Paula Radcliffe wishes she had more time to recover from the thigh injury she suffered in May but has decided to "give it a go" in Sunday's Beijing Olympics marathon.
The 34-year-old world record holder admits she would not have pushed herself as hard for any other race and that there have been times when she feared she would not make the startline.
"Of course, I could do with a bit more time, but (I'll) just go in and give it a go," Radcliffe told BBC Sport.
"That's a hundred times better than watching on TV.
"If it was a big city marathon or even a World Championships (I'd say) do not push it, make sure I was well prepared. But I do not want to sit there watching it wondering what could have happened."
Radcliffe, who dropped out of the 2004 marathon in Athens with dehydration, was diagnosed with a stress fracture to her left femur in May.
That appeared to have ended her Beijing hopes but Radcliffe was determined not to give up on her Olympics dream and insists she is better equipped to succeed at the weekend than she was in Athens.
"I'd rather go in like this than the shape I was in back in 2004 when I was not well," she stressed.
"There were times in the last 12 weeks when I thought 'How can this be happening, has someone put a jinx on me?' But then I'd go to bed and think 'No this is the Olympics, I'm not going to give up'.
"It gives me a mental lift to have got this far because to be honest if they had told me the bleakest medical diagnosis, which came out in dribs and drabs in the end, I might have said: 'This is not going to happen."'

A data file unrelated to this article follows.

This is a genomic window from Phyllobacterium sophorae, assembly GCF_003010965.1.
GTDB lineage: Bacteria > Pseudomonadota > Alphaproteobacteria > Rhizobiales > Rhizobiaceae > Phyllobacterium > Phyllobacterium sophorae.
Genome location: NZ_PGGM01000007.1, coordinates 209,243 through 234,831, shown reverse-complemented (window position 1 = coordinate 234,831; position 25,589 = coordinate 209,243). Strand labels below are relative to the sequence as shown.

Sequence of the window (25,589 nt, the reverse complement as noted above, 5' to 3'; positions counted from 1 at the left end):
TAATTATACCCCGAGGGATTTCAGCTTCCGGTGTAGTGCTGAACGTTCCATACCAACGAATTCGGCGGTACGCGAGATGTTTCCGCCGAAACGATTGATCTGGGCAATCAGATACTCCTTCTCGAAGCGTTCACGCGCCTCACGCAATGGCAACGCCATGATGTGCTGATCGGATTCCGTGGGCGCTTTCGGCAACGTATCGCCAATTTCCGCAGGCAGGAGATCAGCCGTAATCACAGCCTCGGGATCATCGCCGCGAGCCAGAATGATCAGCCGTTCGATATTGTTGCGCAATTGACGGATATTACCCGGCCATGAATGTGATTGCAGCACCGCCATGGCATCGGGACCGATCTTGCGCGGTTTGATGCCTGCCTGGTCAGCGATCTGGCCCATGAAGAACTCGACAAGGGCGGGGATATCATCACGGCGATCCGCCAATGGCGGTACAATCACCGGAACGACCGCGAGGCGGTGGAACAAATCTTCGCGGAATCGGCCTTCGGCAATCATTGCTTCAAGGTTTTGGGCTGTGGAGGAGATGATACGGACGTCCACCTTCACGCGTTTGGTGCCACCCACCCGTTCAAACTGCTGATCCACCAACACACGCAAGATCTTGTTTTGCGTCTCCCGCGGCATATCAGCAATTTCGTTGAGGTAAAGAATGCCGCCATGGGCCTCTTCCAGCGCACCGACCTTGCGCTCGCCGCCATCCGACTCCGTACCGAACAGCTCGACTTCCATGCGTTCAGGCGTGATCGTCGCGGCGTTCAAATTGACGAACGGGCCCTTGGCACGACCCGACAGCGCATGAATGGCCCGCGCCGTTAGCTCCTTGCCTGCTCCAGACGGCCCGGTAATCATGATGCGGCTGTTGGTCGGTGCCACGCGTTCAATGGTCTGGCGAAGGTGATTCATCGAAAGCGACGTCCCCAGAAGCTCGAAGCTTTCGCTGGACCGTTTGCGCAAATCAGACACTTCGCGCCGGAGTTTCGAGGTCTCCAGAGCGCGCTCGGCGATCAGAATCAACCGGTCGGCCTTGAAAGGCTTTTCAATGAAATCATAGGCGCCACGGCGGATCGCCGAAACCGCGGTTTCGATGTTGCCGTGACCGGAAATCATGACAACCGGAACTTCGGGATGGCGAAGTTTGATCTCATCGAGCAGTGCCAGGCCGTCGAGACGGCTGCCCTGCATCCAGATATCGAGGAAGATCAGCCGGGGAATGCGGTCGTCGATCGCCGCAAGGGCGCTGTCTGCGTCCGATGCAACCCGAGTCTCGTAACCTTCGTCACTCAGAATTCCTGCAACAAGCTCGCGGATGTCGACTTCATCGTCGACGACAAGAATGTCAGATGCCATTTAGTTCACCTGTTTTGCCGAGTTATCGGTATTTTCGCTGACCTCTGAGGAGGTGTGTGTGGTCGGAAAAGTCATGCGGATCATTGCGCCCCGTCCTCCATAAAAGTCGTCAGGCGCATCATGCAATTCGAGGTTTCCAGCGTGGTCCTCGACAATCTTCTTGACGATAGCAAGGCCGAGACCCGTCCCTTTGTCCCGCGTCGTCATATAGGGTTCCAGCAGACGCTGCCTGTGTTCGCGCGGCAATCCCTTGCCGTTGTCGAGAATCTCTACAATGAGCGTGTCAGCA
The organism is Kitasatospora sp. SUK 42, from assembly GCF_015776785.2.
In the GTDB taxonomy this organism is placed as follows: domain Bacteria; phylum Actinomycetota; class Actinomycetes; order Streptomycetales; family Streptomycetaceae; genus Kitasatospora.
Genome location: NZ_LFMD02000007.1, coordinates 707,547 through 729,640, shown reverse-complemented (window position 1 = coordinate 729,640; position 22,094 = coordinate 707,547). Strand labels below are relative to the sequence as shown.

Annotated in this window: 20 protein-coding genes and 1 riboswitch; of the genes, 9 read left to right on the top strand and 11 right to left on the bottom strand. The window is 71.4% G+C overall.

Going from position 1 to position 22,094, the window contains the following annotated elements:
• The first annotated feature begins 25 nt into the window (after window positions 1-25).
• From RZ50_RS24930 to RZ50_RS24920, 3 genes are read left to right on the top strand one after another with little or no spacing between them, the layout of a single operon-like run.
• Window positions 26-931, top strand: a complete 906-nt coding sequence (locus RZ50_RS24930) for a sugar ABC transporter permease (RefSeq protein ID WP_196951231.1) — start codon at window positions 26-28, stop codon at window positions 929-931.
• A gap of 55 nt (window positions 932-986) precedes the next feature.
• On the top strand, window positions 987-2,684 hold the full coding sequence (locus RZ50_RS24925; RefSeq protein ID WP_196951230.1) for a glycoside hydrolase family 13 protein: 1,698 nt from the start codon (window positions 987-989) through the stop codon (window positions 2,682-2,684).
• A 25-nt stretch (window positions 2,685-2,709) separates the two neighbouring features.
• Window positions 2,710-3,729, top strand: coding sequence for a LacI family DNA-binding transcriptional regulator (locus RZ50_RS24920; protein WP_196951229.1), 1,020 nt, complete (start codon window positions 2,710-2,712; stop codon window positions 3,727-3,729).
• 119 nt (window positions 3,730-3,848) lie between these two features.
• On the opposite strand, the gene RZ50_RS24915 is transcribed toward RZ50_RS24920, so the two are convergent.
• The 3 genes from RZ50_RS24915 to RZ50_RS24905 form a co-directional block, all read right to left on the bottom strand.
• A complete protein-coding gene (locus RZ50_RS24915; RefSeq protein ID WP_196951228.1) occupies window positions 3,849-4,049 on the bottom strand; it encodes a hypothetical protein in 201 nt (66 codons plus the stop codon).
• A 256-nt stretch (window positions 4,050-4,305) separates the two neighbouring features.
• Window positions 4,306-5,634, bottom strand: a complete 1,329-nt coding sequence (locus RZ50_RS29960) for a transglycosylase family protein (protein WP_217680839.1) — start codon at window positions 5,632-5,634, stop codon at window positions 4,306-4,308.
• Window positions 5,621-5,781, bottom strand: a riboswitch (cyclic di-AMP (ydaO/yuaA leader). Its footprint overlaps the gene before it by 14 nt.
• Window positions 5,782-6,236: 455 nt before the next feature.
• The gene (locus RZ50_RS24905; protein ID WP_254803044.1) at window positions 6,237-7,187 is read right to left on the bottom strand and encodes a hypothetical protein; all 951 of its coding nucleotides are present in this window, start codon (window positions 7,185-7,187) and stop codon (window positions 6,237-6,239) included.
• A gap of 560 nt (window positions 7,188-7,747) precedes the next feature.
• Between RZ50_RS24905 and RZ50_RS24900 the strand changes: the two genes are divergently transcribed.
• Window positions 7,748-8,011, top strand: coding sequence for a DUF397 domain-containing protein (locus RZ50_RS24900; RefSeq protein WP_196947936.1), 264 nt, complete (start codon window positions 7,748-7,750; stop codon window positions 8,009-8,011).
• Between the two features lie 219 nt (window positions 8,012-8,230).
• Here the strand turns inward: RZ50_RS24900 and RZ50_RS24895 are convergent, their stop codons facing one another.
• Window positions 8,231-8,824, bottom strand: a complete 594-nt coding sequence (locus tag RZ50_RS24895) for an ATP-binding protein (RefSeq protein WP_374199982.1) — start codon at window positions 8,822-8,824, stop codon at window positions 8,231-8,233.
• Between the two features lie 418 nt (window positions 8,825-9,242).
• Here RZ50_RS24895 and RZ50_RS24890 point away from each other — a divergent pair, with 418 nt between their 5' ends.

Radcliffe admits her desperate battle for fitness represents a gamble but it is one she considers worthwhile with an Olympic title up for grabs.
"It was my dream as a little girl," she explained. "You don't dream about World Championships, you dream about the Olympics.
"I have not taken stupid risks with my leg - but at every point I have tested it and pushed it a bit further because you're taking a gamble.
"You have to ask yourself 'Are you prepared for the worst thing that can happen?' And for me the worst thing is not to be able to finish the race, and I have already faced that in Athens.
"There have been points when I really did not think I would make it so I will be the happiest of all the runners on the startline. The key is being in there fighting.
"The only reason I would not able to finish it would be if my leg could not handle it, but I have been encouraged as my leg has been coping with good amounts of running."